The son sits on a couch at home, watching television on a summer day. The father stands nearby in the kitchen, looking at the mail. Letter, bill, magazine, flyer, another bill, a letter from the University of Wisconsin men’s basketball program, … The UW correspondence is addressed to the son, Evan Boudreaux. The father, Terry Boudreaux, separates it from the other pieces of mail.
“You are not going to believe this,” Terry says to Evan.
Terry informs Evan of the Wisconsin Badgers’ interest in Evan. Evan Boudreaux, weeks earlier, was a seventh grader in Lake Forest. A seventh grader.
He is a senior at Lake Forest High School now, a 6-foot-8, multiple-record-breaking forward-center for the Scouts’ varsity basketball team (21-1 through Feb. 9). More Big Ten schools, not just Wisconsin, had recruited him. PAC-12 schools had courted him. Ivy League schools had wanted Boudreaux to hit the books in street clothes and to hit clutch shots in their basketball togs. The recruitment process ended, finally, last fall. Boudreaux chose Dartmouth College, where his mom, Gail, went, where his brother, Christopher, is a senior sociology major.
“Lots of ups and downs,” the 18-year-old Boudreaux says of the four-plus years of being contacted and wooed and flattered by strangers who wear whistles at college basketball practices and sharp suits at college basketball games. “I wanted a school with great academics, with great athletics. Dartmouth’s coach [Paul Cormier] was honest with me, right from the start, my freshman year. I appreciated that. What I had been thinking about a lot, before deciding on Dartmouth, was the next 40 years of my life, not the next four. I know there’s going to be a day when the basketball stops bouncing.”
The last day former Lake Forest High School star Matt Vogrich (Class of 2009) held the program mark for most career points (1,496) was Dec. 13. Boudreaux surpassed that figure during a win at Libertyville High School and had netted 1,848 career points through Feb. 9. His career number of rebounds, after 22 games this winter, stood at a program-best 1,149. The inside-outside scoring threat was averaging 24.8 and 12.9 rebounds per game, a year after finishing with averages of 24.6 points and 14.4 rebounds. Big numbers, imposing numbers.
“What I’ve noticed about Evan, what impresses me about him more than any else, is his consistency,” Scouts assistant coach Austin Scott says. “At practices, at games, at open gyms, he’s the same, shows the same 100-percent intensity at both ends of the court. He is a heck of a tough matchup for high school players. Evan is also as level-headed as they come, never getting too high and never getting too low.”
Boudreaux’s court demeanor stands out almost as much as his court production does. He is placid-looking when the score is 0-0. He is placid-looking when it’s 72-72, ball in his hands, time running out in the fourth quarter, crowd at a 787-jet-taking-off decibel level. Part of the tranquil visage — masking a competitive, inferno-esque fire — stems from his wiring as an athlete. Battling in numerous national AAU basketball games, often as the youngest hoopster on the court during his grade-school years, helped Boudreaux grow his game. Physically, mentally, emotionally. He got Wisconsin’s attention at an AAU game in Florida, back in 2010. The kid with the preposterously mature game and comportment would open more eyes from all kinds of schools.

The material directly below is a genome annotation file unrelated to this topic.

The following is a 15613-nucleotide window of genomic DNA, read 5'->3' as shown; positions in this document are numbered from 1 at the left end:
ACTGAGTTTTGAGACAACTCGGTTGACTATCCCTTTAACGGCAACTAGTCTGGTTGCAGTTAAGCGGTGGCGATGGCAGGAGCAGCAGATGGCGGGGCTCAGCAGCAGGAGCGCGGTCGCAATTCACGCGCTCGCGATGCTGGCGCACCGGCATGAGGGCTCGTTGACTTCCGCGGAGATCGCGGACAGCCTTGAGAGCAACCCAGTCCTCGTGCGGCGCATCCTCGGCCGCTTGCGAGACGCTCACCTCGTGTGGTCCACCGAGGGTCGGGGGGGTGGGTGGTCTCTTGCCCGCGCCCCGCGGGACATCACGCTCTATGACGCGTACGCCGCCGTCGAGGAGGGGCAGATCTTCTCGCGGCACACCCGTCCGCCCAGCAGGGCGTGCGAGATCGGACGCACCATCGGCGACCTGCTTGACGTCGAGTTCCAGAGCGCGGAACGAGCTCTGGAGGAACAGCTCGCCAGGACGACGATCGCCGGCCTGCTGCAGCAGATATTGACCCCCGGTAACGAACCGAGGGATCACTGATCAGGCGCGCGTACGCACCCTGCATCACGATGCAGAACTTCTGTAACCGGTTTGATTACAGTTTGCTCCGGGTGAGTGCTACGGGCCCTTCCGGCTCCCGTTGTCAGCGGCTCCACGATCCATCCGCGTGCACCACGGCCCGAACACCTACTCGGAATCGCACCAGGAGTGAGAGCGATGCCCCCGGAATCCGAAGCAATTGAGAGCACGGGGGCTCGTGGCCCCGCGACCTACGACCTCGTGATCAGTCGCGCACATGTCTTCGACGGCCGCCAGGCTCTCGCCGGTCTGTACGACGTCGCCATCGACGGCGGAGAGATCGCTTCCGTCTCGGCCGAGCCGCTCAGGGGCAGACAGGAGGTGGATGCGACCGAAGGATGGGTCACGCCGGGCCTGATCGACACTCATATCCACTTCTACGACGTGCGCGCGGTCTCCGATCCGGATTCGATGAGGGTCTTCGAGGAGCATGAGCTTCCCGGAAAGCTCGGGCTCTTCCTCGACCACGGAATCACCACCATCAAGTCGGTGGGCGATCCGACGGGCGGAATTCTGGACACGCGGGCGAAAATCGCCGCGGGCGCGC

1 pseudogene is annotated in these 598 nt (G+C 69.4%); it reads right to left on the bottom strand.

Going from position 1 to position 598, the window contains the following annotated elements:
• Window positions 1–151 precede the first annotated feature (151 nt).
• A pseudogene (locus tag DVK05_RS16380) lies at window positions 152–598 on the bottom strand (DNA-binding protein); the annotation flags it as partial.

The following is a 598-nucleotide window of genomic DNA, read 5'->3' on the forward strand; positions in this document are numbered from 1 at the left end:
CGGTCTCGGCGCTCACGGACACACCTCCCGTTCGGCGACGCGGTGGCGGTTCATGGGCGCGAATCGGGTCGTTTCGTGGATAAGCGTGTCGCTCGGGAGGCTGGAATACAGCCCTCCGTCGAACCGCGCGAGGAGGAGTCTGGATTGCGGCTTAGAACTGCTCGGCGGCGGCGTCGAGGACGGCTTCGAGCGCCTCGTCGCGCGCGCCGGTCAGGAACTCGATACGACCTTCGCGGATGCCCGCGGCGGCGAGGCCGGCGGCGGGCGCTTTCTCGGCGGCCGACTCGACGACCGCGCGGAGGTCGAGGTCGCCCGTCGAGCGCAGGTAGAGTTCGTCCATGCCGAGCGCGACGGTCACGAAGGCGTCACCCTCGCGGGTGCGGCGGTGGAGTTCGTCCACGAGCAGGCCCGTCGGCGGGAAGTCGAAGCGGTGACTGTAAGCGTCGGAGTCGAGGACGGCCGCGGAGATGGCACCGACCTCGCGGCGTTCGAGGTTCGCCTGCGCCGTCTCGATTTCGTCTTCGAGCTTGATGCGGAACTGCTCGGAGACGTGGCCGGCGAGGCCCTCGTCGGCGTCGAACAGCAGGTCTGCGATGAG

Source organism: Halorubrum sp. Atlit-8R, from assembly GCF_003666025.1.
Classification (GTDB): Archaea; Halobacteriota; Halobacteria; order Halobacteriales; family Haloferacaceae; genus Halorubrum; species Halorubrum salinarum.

There wasn’t much he hadn’t seen on a basketball court by the time he played his first varsity game at LFHS. Familiarity breeds constant success.
“Evan doesn’t get rattled much,” says Christopher Boudreaux, a Lake Forest Academy graduate and a tight end for Dartmouth’s football team as a freshman. “He is calm in games, absolutely calm … on the outside. That’s what you see. Growing up with him, I saw how super competitive he is, his incredible work ethic, his willingness to shoot every day. I played against him, in our basement [in one-on-one clashes, on a half court]. He was as competitive then as he is now.”
The 6-foot-4 Gail Boudreaux, when she was Gail Koziara, was a dominant Big Green post player for the women’s basketball team at Dartmouth, averaging 21.9 points and a remarkable 18.4 rebounds per game during her career (1978-82). Big numbers, imposing numbers. She is Dartmouth’s all-time leading scorer and rebounder. She wore out team statisticians and fans’ vocal cords, just like her son continues to do these days.
“Our fans are great, the best, especially our student section at home games,” Boudreaux says. “I’ll miss them and Lake Forest High School after I graduate. I’ll miss the home gym, everything about the home gym. The community support for a basketball team couldn’t be any better than it is here.”
Editor’s Note: This story in the March 2015 issue of Forest & Bluff magazine.